Friday, March 24, 2017

Second Circuit Recognizes Manifest Disregard, But Denies Appeal

In Tully Construction Company, Inc.v. Canam Steel Corporation the Second Circuit confirmed that "manifest disregard" is a viable basis for vacating an arbitration award under the Federal Arbitration Act (FAA).  Ultimately, however, the Court held that the arbitrator’s award not was rendered with manifest disregard of the law or the terms the relevant agreements.

The project involved replacing a span of a bridge in New York. The general contractor, Tully Construction Company (Tully), hired a steel fabricator to provide steel to the project.  After the project had gotten underway and some issues with performance arose with the initial steel fabricator, Canam Steel Corporation (Canam) became steel fabricator on the project.  This came about after Canam had taken on the initial fabricator's assets and liabilities under an "Asset Purchase Agreement" and state court declaratory judgment.  Disputes over performance continued with Canam.  Tully and Canam arbitrated.  An award was issued with Tully awarded almost $7 million.  Tully moved to confirm and Canam moved to vacate.  The district court confirmed the award.

 At the Second Circuit, the Court clearly acknowledged that "The Second Circuit recognizes two additional bases for vacatur [beyond those listed in Section 10 of the FAA]: if the award 'was rendered in manifest disregard of the law [ ] or 'the terms of the [parties’ relevant] agreement[s].'" Id.[citations omitted]  The Court observed, however, that "only 'a barely colorable justification for the outcome reached' by the arbitrator is necessary to confirm the award."Id.  Indeed, "party moving to vacate an arbitration award has a 'very high' burden of proof to avoid confirmation." Id.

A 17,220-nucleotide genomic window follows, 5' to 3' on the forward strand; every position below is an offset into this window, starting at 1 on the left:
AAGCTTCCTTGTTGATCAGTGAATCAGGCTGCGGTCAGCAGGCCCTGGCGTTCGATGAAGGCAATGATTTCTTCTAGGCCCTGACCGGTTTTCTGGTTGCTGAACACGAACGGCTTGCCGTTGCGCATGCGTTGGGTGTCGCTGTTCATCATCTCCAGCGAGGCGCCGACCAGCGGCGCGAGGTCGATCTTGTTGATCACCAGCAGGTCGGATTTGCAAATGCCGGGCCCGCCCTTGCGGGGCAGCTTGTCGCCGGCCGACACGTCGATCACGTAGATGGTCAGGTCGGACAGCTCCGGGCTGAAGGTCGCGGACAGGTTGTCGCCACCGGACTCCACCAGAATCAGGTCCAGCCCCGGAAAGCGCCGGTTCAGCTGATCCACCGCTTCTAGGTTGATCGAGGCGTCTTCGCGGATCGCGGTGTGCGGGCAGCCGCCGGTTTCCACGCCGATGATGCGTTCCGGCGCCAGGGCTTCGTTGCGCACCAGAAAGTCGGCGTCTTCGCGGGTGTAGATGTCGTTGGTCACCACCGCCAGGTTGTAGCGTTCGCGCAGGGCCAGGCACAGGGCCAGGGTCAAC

At the district court and on appeal, Canam argued that the arbitrator had manifestly disregarded the declaratory judgment and Asset Purchase Agreement because, accordingly to Canam, it did not assume liability for the initial steel fabricator's breaches of contract before a certain date.  Canam also argued that the arbitrator ignored a contractual modification that extended the delivery time for the project.  For each of these allegations of error, the Court was not persuaded they rose to the level of manifest disregard.  It held that "manifest disregard clearly means more than error or misunderstanding with respect to the law" and that "manifest disregard of the evidence [is not a] proper ground for vacating an arbitrator’s award." Id.  The Second Circuit therefore affirmed the district court's decision.
The author, Katharine Kohm, is a committee member for The Dispute Resolver. Katharine practices construction law and commercial litigation in Rhode Island and Massachusetts. She is an associate at Pierce Atwood, LLP in Providence, Rhode Island. She may be contacted at 401-490-3407 or

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